I would assert, in fact, that some of the most ardent adherents for the traditional doctrine of the Trinity in traditional Christian circles are actually modalists, though they’d never admit it. The human need for logical viability in worship is rather strong. This makes sense, because you cannot really worship a being that makes no sense. Which is why all trinitarians end up leaning toward one heresy of another. Claims of allegiance to the mystery of the Trinity often seem to me more pretense than substance.

      But why doesn’t the Trinity work? I’ll identify the culprit – it’s the Greek philosophical innovation of “essence” or “substance” or whatever you want to call it. If you remove the ridiculous and tyrannical demands of these Greek constructs, the problem of Augustine’s four propositions becomes much more manageable.

      You end up with a softened concept of “One God.” And a workable concept of “One God.” It is only the Greek demand that Father and Son share the same essence that yields absurdity here. Once you throw out this essence nonsense, you can solve the Trinity problem by simply stating that Father and Son are one in mind, will and purpose. You still have one will governing the universe and the primary practical concern of the monotheist is met.

      And it’s completely Biblical.

      By the way Michael, why exactly would a being with a physical form be “limited” in your estimation?

      Just because our God has a body, does not mean his body has him.

    • John C.T.

      1. The universe having a beginning and having a cause are two separate issues. As for having a beginning, as far as science (physics and math) goes, it’s conclusive that people that do the stuff for a living agree that our current universe does have a beginning. If any one of those geniuses thought that Ostler’s math had legs, they’d be using it. Instead they speculate on expanding universes, multi-universes, etc. Anything to get behind the beginning of our universe. So I can accept Mormons speculating on things existing before this universe; I can even accept a Mormon taking it on faith alone that there was something before this universe. However, I cannot accept math from someone (Ostler) who does not have any degrees at all in math and who has come up with some idea related to set theory that no math PhD genius ever has, even though the atheist geniuses would love to have some alternative to speculating on multi-universes.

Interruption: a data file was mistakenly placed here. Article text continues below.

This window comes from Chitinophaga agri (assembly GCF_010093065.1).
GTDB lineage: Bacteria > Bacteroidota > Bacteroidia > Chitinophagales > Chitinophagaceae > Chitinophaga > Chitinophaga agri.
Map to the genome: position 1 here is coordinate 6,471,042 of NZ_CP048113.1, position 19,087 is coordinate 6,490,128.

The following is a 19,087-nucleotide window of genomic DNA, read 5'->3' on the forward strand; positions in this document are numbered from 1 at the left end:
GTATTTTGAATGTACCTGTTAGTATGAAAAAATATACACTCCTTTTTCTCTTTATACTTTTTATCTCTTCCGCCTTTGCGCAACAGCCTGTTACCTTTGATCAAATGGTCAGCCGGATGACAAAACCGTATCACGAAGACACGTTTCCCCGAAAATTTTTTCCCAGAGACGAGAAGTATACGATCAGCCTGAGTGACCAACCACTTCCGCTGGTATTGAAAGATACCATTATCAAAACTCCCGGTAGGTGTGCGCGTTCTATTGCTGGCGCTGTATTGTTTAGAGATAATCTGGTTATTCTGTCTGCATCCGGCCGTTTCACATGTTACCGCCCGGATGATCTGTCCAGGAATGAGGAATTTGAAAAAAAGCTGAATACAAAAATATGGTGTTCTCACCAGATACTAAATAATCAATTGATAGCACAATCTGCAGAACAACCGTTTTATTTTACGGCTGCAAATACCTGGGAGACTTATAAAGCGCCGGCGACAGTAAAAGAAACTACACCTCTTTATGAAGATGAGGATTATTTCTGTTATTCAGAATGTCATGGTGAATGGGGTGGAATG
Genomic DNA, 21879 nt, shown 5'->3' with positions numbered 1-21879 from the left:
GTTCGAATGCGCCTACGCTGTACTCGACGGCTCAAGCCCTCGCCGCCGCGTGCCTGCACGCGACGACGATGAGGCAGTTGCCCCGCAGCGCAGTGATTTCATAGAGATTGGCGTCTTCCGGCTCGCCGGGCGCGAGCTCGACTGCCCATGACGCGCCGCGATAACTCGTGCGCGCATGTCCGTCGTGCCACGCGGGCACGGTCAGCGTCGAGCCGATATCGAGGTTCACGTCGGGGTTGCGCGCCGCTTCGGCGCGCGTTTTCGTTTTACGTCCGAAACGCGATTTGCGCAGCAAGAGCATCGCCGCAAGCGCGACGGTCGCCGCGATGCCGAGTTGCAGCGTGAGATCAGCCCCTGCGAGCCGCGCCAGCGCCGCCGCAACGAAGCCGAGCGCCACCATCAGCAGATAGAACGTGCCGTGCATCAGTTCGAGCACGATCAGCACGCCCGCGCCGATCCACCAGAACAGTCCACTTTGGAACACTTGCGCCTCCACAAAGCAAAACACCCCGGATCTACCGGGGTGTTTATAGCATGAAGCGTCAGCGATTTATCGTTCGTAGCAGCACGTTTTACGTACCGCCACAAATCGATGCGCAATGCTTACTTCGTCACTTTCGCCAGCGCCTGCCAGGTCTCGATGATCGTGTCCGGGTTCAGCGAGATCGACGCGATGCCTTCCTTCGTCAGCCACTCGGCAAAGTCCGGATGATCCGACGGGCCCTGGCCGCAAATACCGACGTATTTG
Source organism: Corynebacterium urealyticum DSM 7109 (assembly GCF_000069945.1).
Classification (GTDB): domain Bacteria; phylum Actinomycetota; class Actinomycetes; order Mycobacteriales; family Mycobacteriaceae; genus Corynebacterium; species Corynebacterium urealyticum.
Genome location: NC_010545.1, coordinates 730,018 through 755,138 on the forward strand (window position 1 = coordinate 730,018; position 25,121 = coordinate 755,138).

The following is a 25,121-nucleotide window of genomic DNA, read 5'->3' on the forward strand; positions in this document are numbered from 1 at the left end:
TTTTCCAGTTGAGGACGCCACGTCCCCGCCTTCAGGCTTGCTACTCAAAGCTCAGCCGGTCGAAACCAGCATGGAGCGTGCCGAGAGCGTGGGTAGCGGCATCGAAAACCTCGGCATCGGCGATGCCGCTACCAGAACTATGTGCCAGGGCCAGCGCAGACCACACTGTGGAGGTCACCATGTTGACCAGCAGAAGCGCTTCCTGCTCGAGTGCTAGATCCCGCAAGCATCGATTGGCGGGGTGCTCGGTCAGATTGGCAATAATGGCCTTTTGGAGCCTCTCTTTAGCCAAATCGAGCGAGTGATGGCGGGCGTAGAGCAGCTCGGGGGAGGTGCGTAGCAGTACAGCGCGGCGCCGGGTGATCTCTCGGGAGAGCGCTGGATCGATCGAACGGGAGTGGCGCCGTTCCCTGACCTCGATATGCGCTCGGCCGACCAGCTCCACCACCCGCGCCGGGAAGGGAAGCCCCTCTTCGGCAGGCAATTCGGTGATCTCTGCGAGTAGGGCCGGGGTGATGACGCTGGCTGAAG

2. The argument from causes is not that everything has a cause (which Christian philosophers accept as not being true–God does not have a cause), but that everything that we observe in this material universe has a cause. All material things that we have ever observed have causes. There is not one thing in this universe that anyone can point to that does not have a cause. Therefore, this universe (being material) must have some kind of non-material cause. What that cause is, can be argued. If one is a non-materialist in terms of mind, then one non-material thing that can have physical effects is mind (a spirit–which of course Mormons reject. Mormon theology, from what I have read recently, declares even spirit to be a kind of material, though much less substantial than physical material things like rocks and atoms). So of course a god (mind, spirit) would be a non-material thing that could have a material effect. But of course the argument is not conclusive (maybe there is something else besides god that would have material effects but we just haven’t discovered it yet, or maybe we’ll find something material that does not have cause).

      3. Your argument against the trinity does not hold; it is not a defeater. Incoherence would only be true if it were claimed that Jesus is both identical to the Father and also not identical to the father. However, Christians claim that Jesus is not identical to the Father. Both are god, but neither are identical to each other. Neither of them alone exhausts all that is god. Ontologically, in terms of their being, what Jesus and the Father are the same in respect of, is not what that in which they differ. Furthermore, unlike Mormonism, Christians are not restricted to dealing with only material substances. God is not material and thus the use of “essence” or “substance” to describe god is only metaphorical and does not refer to anything material. God is spirit, and whatever “spirit” is, it permits the Father and Jesus to both be it in the same way without becoming identical to each other. It’s mysterious only because we understand very little of the spirit realm: only what we can experience by having a spirit joined with a body (us as humans) and what God has revealed in scripture.